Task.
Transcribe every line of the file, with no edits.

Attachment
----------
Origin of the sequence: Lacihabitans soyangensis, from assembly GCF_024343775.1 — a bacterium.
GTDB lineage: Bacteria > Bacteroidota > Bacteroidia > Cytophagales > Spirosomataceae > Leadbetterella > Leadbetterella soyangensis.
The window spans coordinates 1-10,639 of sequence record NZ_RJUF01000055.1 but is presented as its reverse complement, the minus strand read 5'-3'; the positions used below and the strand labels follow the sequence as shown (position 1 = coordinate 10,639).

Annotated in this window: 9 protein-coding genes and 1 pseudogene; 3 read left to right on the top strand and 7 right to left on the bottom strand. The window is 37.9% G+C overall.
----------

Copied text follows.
Origin of the sequence: Lacihabitans soyangensis, from assembly GCF_024343775.1 — a bacterium.
GTDB lineage: Bacteria > Bacteroidota > Bacteroidia > Cytophagales > Spirosomataceae > Leadbetterella > Leadbetterella soyangensis.
The window spans coordinates 1-10,639 of sequence record NZ_RJUF01000055.1 but is presented as its reverse complement, the minus strand read 5'-3'; the positions used below and the strand labels follow the sequence as shown (position 1 = coordinate 10,639).

Annotated in this window: 9 protein-coding genes and 1 pseudogene; 3 read left to right on the top strand and 7 right to left on the bottom strand. The window is 37.9% G+C overall.